That psychological growth and maturation throughout the lifespan involve progressive linear processes is an implicit assumption of all models of development. Within psychoanalysis, a particular focus has been those processes that hinder forward development and manifest themselves as regressions or fixations or in character structure. However, the implicit assumption of progressive, linear development leaves unexplored the central question of what are the processes that govern developmental progressions.
Journal of the American Psychoanalytic Association
The psychological world of The English Patient is explored to deepen the understanding of schizoid states. The protagonist, Alm·sy, is a remote desert explorer whose triangular sadomasochistic affair with the married Katharine destroys them all. His damaged skin is understood as a symbolic representation of his psychological condition. For the schizoid, love consumes and leads to obliteration of the self, represented by the loss of identifying features, and to traumatic permeability (i.e., the loss of boundaries between self and other, and between the ego and repressed desires).
Data from a representative sample of the Spanish population (1,949 participants between ages 18 and 65) were analyzed to examine the strength of the principal romantic myths and the link between sex, love, and marriage in Spain. A survey was made up and was administered by interviewers. The results show the strength of these myths and the relationship between the three above-mentioned variables. Women, people with fewer years of formal education, and older people were more likely to believe in the myths and the relation between sex, love, and marriage was stronger in these groups.
Two forms of thinking about the future are distinguished: expectations versus fantasies. Positive expectations (judging a desired future as likely) predicted high effort and successful performance, but the reverse was true for positive fantasies (experiencing one's thoughts and mental images about a desired future positively). Participants were graduates looking for a job (Study 1), students with a crush on a peer of the opposite sex (Study 2), undergraduates anticipating an exam (Study 3), and patients undergoing hip-replacement surgery (Study 4).
This paper traces the influence of Freud's adolescent language of flowers, a symbolic, metaphoric language of love, lust, and longing, from his youthful letters to Eduard Silberstein to later conceptualizations of his theory of sexuality, especially his 1905 theory of the transformations of puberty. In addition, information discovered by Boelich, editor of the Silberstein letters, sheds new light on the impetus for Freud's vigorous suppression of his adolescent poetic imagination and his adolescent crush on Gisela Fluss.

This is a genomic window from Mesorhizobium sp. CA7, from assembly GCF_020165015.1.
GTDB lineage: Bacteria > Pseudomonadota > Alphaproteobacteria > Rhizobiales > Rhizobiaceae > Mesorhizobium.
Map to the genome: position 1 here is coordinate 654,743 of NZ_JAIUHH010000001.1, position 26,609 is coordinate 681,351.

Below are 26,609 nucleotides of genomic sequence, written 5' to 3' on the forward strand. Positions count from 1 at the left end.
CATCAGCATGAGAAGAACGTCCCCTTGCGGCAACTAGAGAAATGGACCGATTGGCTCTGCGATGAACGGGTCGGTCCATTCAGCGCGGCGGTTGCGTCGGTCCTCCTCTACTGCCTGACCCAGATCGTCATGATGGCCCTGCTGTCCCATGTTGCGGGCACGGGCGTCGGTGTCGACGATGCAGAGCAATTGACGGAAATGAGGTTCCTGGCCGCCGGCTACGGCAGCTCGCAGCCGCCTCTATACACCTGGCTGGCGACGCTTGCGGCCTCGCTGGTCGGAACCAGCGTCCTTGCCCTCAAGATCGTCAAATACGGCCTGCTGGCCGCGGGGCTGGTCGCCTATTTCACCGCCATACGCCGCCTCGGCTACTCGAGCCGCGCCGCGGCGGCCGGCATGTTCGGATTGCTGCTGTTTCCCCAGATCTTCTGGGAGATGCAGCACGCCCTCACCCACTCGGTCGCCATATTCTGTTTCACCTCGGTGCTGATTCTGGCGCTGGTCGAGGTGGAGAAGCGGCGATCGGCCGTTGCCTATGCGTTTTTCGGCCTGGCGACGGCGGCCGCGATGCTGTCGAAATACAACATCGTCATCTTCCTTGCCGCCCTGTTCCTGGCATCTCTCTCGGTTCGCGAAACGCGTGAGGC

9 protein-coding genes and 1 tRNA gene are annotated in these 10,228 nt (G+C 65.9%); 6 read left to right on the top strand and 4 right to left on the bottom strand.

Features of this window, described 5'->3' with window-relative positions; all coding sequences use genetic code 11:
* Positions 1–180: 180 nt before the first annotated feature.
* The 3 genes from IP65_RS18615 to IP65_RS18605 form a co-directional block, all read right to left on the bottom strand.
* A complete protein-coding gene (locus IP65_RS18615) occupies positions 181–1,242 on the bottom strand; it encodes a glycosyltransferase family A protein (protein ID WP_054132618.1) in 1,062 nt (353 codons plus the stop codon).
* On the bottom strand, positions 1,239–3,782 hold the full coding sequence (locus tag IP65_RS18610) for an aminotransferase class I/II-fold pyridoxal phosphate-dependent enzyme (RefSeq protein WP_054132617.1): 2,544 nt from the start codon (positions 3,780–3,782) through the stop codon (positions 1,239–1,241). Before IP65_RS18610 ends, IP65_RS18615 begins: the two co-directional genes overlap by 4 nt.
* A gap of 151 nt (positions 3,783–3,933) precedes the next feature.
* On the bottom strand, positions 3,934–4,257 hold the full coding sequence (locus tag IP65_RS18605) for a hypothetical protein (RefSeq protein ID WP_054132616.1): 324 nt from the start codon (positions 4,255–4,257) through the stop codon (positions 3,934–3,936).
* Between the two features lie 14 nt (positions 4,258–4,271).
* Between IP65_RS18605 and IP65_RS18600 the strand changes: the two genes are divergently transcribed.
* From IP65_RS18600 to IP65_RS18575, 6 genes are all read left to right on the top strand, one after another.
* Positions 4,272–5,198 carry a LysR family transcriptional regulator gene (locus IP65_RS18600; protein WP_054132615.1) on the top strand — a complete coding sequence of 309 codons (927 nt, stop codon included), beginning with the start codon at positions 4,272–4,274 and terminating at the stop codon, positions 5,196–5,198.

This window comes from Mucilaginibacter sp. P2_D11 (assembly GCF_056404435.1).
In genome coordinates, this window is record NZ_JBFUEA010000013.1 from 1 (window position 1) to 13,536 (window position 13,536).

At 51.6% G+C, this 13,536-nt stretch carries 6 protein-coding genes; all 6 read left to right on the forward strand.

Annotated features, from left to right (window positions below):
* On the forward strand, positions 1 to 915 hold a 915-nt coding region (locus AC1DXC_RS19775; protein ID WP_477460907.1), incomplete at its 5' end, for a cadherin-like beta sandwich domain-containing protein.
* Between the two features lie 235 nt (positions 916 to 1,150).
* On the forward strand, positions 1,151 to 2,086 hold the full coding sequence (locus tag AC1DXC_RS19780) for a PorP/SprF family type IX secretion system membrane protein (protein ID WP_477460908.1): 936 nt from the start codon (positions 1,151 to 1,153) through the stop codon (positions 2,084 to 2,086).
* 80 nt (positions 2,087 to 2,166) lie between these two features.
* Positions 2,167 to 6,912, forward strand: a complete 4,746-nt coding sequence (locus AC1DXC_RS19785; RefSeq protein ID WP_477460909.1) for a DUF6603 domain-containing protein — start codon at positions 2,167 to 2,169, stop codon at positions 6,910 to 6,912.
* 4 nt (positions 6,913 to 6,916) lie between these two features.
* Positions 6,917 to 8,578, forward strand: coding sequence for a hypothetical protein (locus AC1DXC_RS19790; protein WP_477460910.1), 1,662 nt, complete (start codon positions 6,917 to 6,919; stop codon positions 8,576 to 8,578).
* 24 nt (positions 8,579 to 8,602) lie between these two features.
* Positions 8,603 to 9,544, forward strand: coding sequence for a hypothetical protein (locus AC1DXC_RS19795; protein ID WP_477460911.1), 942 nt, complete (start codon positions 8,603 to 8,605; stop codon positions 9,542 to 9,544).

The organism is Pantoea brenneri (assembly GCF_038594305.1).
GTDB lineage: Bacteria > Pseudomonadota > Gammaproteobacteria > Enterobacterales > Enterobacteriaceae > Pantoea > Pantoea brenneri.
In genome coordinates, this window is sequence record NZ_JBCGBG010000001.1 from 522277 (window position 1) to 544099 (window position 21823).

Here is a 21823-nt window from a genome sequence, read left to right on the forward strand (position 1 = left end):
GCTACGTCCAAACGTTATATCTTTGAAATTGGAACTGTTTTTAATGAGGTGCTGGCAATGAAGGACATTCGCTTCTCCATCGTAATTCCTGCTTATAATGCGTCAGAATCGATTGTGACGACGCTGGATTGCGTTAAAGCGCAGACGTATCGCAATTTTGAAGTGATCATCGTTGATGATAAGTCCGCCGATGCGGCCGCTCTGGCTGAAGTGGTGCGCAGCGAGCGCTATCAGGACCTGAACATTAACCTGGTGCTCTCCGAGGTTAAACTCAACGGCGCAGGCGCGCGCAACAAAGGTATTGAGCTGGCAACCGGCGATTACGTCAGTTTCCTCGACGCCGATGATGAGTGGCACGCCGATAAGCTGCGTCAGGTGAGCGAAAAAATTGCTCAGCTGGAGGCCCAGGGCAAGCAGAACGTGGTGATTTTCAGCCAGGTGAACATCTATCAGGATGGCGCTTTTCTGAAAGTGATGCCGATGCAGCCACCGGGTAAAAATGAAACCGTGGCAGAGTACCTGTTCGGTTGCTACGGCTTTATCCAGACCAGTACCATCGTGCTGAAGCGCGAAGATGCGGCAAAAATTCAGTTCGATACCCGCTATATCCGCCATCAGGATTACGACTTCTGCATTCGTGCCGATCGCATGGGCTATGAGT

Three experiments investigated the relationship between women's romantic fantasies and their interest in personal power. Romantic fantasies (associating partners with chivalry and heroism) were assessed using the Implicit Association Test and self-reports. In each experiment, women's implicit romantic fantasies were dissociated with their conscious beliefs.
Journal of the American Psychoanalytic Association
The concept of the objet petit a is central to Lacan's theory of desire, which arguably represents his major contribution to psychoanalysis. It is an expression of the lack inherent in human beings, whose incompleteness and early helplessness produce a quest for fulfillment beyond the satisfaction of biological needs.
Preferences for mates that possess genes dissimilar to one's own at the major histocompatibility complex (MHC), a polymorphic group of loci associated with the immune system, have been found in mice, birds, fish, and humans. These preferences may help individuals choose genetically compatible mates and may adaptively function to prevent inbreeding or to increase heterozygosity and thereby immunocompetence of offspring. MHC-dissimilar mate preferences may influence the psychology of sexual attraction.
Sociosexuality is usually assessed as the overall orientation toward uncommitted sex, although this global approach may mask unique contributions of different components. In a large online study (N = 2,708) and a detailed behavioral assessment of 283 young adults (both singles and couples) with a 1-year follow-up, the authors established 3 theoretically meaningful components of sociosexuality: past behavioral experiences, the attitude toward uncommitted sex, and sociosexual desire (all measured by a revised version of the Sociosexual Orientation Inventory).
Much of Jung's later work assumes that the self is an a priori phenomenon in which centripetal dynamics dominate. There is, however, another current in Jung's writings which recognizes the self to be an emergent phenomenon. This view is increasingly prevalent in post-Jungian discourse, and Louis Zinkin's exploration of a post-Jungian-constructivist model of the self can be seen as part of this tendency.